GPS navigation is based on measuring the distance from the user position to the precise locations of the GPS satellites as they orbit. By measuring the distance to four GPS satellites, it is possible to establish the three coordinates of a user's position (latitude, longitude, and altitude), as well as GPS time.
Each GPS satellite transmits a unique code that is detected by the ground receiver. Each code is broadcast with precise timing as determined by the onboard clock. The code also identifies the satellite's exact location. The receiver estimates the signal travel time by calculating the time difference indicated by the satellite and the receiver, multiplied by the speed of light. This calculation is called the estimated range. If the clock in the receiver was as precise as the atomic clock onboard the satellite, this range could be considered accurate. However, today's receivers rely on inexpensive quartz clocks, and the first calculation is actually a pseudo-range.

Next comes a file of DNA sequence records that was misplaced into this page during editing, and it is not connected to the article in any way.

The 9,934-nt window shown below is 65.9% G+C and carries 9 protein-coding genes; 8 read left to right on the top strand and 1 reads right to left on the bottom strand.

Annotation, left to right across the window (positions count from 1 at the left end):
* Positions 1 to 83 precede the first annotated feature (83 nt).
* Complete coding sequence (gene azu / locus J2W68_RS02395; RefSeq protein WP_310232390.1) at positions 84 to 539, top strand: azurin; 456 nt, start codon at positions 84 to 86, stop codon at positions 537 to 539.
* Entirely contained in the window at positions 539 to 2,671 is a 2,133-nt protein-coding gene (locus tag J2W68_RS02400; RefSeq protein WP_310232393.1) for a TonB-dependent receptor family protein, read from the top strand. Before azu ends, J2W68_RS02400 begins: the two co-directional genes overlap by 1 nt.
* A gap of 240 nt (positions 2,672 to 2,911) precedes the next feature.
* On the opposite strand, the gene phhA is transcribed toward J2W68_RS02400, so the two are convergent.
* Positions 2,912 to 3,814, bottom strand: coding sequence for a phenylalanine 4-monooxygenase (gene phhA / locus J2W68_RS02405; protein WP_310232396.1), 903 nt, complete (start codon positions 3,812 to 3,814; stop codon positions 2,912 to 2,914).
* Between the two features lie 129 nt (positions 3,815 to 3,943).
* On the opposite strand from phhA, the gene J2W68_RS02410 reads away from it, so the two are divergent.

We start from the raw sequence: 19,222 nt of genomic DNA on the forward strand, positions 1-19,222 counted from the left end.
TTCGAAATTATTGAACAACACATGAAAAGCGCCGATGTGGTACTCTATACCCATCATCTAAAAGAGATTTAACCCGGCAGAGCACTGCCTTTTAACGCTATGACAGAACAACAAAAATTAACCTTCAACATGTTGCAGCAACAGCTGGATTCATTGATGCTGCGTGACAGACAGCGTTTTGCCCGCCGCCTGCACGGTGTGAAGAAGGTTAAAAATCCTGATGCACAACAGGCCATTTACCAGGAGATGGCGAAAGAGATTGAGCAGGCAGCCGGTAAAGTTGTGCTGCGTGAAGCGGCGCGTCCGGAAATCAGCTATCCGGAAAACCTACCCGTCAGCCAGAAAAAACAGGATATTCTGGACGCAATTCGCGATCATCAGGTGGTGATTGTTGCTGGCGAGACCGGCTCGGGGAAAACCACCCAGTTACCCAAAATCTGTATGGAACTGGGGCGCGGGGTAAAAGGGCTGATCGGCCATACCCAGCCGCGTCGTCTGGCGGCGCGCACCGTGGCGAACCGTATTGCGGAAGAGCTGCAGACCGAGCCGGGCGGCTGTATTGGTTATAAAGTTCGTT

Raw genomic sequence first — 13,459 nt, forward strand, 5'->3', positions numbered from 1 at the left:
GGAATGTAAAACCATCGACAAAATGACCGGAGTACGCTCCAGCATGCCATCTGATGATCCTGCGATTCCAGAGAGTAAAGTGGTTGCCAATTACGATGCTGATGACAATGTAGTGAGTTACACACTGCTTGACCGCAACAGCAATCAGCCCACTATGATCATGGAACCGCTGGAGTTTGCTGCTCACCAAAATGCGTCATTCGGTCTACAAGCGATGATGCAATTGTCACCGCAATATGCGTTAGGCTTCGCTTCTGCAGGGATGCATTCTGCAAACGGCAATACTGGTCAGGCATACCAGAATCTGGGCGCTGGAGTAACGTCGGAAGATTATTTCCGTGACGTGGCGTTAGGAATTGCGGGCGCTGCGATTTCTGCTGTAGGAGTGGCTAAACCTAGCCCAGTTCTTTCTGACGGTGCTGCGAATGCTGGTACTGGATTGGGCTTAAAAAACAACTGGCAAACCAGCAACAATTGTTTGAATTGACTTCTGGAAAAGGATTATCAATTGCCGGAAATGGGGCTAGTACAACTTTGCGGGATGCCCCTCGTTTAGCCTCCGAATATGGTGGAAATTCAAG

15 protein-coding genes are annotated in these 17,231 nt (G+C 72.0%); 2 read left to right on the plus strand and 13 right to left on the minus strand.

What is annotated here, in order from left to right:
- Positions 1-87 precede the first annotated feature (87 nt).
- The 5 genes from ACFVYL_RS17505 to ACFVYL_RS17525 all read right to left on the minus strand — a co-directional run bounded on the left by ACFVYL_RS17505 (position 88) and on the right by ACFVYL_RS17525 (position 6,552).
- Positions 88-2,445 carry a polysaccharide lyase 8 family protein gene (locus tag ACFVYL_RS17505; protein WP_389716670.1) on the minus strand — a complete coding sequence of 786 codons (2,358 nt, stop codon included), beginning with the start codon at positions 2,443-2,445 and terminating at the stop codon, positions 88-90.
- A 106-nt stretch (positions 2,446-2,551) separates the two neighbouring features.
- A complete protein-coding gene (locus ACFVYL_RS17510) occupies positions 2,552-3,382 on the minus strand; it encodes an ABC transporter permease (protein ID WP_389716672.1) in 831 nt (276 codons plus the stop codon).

Each position fix relies on four separate measurements. The pseudo-range measurements produce four separate equations and four unknowns-three user coordinates and the clock error. The GPS receiver uses the fourth satellite signal to mathematically eliminate the clock error, providing a true measurement of the receiver's range to the satellites and synchronizing the receiver's clock to GPS system time. If the receiver is moving, its velocity is calculated similarly, using the pseudo-range rate estimated by measuring the Doppler shift of the broadcast frequency to produce four separate equations. The position calculation is performed using an Earth-centered, Earth-fixed coordinate system, which is defined by the World Geodetic System 1984 (WGS 84). WGS 84 is a precise model that provides a common grid system for describing positions on the Earth.
The principles behind the Global Positioning System are simple. The system is based on measuring the distance from satellites in known orbit positions. |